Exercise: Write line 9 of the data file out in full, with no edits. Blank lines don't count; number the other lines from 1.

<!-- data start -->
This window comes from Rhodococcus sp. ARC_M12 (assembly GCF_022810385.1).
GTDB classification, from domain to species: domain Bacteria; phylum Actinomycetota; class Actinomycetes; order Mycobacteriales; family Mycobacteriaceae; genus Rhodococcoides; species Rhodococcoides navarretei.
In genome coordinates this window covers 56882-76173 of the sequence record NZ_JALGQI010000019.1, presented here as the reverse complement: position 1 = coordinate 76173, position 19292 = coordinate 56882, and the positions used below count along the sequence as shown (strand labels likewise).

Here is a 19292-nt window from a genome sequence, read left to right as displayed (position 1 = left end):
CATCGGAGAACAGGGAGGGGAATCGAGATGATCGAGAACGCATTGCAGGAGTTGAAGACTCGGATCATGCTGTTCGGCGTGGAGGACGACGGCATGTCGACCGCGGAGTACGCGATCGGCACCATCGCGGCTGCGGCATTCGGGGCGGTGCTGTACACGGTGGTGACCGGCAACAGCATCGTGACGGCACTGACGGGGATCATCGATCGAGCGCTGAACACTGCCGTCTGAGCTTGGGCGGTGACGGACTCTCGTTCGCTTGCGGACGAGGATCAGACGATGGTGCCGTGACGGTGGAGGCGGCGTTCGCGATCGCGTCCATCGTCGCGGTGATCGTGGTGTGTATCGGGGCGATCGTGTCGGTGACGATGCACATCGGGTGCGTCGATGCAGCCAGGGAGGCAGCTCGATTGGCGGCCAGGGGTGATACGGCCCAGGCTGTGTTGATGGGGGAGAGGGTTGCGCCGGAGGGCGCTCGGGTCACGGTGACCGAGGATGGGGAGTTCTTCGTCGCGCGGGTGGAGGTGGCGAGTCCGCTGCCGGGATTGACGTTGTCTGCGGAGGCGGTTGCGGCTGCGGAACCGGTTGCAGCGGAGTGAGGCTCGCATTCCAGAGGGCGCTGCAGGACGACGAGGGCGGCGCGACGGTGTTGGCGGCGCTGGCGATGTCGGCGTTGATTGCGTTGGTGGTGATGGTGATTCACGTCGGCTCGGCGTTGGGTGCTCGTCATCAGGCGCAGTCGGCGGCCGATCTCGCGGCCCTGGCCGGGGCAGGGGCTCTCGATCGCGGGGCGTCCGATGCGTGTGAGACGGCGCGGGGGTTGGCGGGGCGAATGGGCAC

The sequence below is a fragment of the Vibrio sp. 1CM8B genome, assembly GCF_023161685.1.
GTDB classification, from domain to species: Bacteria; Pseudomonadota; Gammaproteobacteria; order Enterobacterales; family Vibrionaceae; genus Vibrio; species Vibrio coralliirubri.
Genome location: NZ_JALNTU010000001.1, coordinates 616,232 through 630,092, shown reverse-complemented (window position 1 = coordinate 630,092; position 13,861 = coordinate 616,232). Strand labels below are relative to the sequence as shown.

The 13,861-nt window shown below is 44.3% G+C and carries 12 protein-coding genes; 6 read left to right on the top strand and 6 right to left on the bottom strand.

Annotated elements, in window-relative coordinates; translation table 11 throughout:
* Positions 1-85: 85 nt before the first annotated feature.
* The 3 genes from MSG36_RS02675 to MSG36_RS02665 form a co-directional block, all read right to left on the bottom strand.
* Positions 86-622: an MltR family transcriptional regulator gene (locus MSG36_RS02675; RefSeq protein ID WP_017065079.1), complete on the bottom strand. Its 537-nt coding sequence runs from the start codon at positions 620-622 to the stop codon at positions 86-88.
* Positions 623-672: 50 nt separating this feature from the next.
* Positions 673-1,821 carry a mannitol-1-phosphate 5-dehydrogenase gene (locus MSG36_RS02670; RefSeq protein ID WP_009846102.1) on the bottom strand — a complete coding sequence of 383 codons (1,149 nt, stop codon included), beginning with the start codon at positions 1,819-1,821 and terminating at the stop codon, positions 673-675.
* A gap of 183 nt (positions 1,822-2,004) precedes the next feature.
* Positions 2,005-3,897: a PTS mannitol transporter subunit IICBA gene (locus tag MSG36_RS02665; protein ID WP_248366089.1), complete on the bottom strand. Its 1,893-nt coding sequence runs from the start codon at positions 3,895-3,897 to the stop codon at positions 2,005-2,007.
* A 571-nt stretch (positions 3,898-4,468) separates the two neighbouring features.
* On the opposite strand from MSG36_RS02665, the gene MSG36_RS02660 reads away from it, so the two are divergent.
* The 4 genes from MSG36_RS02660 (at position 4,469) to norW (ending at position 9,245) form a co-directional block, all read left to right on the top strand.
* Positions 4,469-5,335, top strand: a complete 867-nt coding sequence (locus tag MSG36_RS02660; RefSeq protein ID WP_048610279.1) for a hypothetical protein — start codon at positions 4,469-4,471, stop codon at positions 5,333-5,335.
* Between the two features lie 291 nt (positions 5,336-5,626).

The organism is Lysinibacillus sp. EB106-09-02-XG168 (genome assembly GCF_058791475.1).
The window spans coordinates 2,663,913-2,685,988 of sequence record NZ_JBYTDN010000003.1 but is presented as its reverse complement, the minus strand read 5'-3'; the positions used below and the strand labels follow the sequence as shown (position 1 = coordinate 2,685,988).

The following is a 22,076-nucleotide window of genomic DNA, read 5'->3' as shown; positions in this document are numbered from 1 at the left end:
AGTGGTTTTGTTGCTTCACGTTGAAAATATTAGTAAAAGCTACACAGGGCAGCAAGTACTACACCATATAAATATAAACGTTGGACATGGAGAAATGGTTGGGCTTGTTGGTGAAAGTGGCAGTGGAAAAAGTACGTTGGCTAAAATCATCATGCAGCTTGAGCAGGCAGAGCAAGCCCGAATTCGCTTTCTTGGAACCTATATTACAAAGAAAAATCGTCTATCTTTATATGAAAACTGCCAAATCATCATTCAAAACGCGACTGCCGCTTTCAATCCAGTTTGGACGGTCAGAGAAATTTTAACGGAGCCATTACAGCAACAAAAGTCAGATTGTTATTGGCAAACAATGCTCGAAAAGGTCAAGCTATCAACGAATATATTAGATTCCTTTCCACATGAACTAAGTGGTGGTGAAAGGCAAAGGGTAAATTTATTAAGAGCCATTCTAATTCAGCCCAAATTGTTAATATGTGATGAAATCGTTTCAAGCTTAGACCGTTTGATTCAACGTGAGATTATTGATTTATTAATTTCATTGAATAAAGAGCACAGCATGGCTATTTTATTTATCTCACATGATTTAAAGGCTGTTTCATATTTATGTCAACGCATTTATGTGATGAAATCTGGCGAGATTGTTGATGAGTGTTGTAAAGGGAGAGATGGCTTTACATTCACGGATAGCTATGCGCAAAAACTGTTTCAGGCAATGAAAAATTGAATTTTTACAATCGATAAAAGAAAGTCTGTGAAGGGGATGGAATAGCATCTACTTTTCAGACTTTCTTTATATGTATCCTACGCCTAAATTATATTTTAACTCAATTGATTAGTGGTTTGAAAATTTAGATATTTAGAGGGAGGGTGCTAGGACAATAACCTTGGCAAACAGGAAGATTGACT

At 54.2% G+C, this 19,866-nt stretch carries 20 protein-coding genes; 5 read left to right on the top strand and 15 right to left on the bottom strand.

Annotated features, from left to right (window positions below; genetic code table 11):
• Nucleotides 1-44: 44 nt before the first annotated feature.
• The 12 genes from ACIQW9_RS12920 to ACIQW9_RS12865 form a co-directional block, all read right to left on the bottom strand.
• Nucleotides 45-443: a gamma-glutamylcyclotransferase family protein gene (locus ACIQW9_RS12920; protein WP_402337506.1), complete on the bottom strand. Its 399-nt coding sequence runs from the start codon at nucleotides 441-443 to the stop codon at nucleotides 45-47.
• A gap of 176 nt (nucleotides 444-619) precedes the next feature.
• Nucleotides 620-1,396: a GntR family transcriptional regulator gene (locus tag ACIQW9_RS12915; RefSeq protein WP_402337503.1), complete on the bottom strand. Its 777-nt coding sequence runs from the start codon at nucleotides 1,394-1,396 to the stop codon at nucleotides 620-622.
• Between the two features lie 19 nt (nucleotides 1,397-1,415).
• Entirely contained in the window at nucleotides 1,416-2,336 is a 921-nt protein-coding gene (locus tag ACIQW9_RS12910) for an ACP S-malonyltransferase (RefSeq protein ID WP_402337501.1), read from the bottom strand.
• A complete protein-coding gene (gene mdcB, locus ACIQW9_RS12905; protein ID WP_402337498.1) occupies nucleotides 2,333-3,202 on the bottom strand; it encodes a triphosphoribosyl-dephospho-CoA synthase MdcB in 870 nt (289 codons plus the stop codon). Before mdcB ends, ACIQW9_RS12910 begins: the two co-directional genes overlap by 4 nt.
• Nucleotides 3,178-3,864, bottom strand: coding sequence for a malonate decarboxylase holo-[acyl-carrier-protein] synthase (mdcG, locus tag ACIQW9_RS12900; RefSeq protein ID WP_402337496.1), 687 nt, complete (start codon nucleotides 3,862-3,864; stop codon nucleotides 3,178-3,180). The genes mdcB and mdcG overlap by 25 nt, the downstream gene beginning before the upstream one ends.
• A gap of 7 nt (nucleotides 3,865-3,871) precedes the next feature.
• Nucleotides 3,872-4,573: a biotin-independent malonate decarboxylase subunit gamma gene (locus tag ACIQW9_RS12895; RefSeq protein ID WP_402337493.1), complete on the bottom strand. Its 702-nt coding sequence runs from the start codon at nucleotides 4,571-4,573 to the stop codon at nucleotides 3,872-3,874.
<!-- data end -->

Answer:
The 13,861-nt window shown below is 44.3% G+C and carries 12 protein-coding genes; 6 read left to right on the top strand and 6 right to left on the bottom strand.